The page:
Breeding Common Bean (phaseolus Vulgaris L.) for Resistance to Abiotic and Biotic Stresses, Sustainable Production, and Enhanced Nutritional Value (from W1150)
Broadly adapted high yielding bean cultivars resistant to multiple abiotic and biotic stresses are not available. Availability of such cultivars will reduce production cost and dependence on fertilizer, irrigation water, pesticide, and hand labor. They also will facilitate sustainable high- and low-input organic and conventional production and increase competitiveness of bean growers nationally and internationally. Continual search for and use of germplasm carrying useful traits is essential for development of broadly adapted, high yielding, bean cultivars resistant to multiple abiotic and biotic stresses. Popular bean cultivars, elite breeding lines, and selected donors of useful traits are used to develop broad-based crosses. Selection for resistance to diseases in the greenhouse and laboratory combined with field evaluation for seed yield and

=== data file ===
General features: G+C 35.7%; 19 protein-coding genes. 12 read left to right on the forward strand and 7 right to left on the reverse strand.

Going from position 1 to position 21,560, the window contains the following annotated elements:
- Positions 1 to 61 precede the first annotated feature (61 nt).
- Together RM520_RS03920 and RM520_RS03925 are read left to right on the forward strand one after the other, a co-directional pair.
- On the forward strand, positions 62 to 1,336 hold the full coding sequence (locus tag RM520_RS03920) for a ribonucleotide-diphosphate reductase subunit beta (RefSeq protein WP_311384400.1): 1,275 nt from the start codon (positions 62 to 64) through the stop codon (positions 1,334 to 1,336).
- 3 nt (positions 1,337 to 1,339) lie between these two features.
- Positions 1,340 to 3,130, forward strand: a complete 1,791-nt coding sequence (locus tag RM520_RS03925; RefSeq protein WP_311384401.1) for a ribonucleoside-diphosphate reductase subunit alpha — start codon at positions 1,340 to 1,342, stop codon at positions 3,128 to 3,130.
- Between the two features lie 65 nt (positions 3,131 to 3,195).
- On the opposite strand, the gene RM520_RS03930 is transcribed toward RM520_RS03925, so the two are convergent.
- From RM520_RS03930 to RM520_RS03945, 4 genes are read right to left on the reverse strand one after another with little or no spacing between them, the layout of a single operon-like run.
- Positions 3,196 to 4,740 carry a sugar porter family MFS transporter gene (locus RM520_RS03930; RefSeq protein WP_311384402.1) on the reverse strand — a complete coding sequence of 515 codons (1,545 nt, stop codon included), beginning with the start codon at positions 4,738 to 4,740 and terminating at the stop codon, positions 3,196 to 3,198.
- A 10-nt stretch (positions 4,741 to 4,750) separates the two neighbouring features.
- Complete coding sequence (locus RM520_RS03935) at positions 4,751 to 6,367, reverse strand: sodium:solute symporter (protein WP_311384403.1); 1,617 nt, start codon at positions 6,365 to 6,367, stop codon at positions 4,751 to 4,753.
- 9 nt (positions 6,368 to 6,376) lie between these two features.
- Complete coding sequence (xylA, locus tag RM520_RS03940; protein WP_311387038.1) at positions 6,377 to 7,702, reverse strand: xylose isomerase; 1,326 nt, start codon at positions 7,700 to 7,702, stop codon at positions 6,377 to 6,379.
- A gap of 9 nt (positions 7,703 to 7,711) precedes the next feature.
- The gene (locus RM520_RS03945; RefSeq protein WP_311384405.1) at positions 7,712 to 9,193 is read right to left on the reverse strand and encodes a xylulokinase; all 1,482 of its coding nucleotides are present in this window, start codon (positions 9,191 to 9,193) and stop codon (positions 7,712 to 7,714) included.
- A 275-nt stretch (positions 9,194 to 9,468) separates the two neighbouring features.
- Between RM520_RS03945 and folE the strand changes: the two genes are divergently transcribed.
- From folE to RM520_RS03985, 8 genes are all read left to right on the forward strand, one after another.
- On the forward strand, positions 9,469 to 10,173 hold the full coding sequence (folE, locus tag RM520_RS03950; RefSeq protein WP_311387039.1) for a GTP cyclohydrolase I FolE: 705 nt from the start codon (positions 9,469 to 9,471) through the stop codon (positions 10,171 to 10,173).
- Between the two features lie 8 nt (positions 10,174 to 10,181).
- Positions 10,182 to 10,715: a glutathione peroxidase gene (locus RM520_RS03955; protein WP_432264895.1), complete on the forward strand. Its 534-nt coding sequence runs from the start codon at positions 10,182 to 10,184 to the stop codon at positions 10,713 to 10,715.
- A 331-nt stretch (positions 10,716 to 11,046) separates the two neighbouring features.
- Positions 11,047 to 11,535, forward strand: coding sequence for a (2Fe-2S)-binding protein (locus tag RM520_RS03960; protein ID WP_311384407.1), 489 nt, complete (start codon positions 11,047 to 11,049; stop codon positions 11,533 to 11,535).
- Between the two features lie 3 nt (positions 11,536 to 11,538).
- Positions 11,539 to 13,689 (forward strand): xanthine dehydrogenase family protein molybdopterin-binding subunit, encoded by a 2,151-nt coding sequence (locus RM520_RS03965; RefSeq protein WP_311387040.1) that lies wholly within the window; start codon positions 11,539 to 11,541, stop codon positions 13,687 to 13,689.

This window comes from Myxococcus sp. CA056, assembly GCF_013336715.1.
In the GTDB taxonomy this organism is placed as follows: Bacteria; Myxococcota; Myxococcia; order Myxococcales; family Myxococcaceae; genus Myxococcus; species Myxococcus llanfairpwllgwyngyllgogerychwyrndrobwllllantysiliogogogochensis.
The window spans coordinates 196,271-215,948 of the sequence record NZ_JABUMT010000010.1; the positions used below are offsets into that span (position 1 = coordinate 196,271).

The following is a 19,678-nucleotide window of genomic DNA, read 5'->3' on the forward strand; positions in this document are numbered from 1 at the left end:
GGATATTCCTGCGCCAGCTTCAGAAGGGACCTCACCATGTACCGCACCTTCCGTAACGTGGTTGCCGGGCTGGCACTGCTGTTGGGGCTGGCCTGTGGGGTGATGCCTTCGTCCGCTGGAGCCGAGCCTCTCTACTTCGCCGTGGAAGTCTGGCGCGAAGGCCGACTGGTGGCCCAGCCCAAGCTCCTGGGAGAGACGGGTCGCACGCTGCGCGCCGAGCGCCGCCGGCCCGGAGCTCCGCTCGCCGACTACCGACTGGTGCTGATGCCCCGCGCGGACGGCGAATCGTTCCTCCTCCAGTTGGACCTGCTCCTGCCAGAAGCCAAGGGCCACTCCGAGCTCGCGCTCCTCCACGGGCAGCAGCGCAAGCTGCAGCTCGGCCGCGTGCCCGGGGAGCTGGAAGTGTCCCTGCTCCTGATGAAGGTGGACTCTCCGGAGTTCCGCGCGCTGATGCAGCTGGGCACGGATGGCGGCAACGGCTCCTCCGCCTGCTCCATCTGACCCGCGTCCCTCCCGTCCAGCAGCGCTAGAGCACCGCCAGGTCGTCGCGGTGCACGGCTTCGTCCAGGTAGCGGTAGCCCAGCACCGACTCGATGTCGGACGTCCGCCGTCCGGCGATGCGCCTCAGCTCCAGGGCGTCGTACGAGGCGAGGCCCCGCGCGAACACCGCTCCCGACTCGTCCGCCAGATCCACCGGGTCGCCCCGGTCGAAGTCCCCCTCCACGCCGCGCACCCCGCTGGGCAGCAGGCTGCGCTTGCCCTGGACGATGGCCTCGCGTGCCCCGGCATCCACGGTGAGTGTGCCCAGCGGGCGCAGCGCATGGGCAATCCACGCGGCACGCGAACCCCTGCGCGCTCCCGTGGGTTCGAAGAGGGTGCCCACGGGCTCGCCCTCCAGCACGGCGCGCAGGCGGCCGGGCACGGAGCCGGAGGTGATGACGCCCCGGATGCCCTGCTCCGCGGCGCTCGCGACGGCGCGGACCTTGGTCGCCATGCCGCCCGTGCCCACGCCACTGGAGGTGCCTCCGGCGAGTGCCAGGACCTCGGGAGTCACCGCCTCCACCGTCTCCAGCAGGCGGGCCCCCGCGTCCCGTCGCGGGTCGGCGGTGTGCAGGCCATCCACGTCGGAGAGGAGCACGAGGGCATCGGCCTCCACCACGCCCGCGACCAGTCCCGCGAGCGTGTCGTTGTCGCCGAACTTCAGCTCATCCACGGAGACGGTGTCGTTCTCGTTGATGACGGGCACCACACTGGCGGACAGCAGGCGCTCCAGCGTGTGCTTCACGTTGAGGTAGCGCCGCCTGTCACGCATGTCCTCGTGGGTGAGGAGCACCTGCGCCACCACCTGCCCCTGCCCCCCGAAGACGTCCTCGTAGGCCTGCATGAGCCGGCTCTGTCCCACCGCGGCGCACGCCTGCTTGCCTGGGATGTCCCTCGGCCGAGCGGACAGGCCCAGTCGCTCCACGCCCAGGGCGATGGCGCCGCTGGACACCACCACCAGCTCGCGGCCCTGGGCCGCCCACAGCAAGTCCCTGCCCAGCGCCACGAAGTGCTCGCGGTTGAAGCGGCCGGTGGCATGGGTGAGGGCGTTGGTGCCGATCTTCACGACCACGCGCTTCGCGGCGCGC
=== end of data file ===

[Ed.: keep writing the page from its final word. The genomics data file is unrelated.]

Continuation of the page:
other agronomic traits in stressed and non-stressed production systems are carried out. Breeding lines thus developed are then tested sequentially in an Adaptation Nursery (IDBAN), Idaho State Trials (IDBT), Western Regional Bean Trial (WRBT), National Cooperative Dry Bean Nursery (CDBN), and other nurseries are used to identify new cultivars.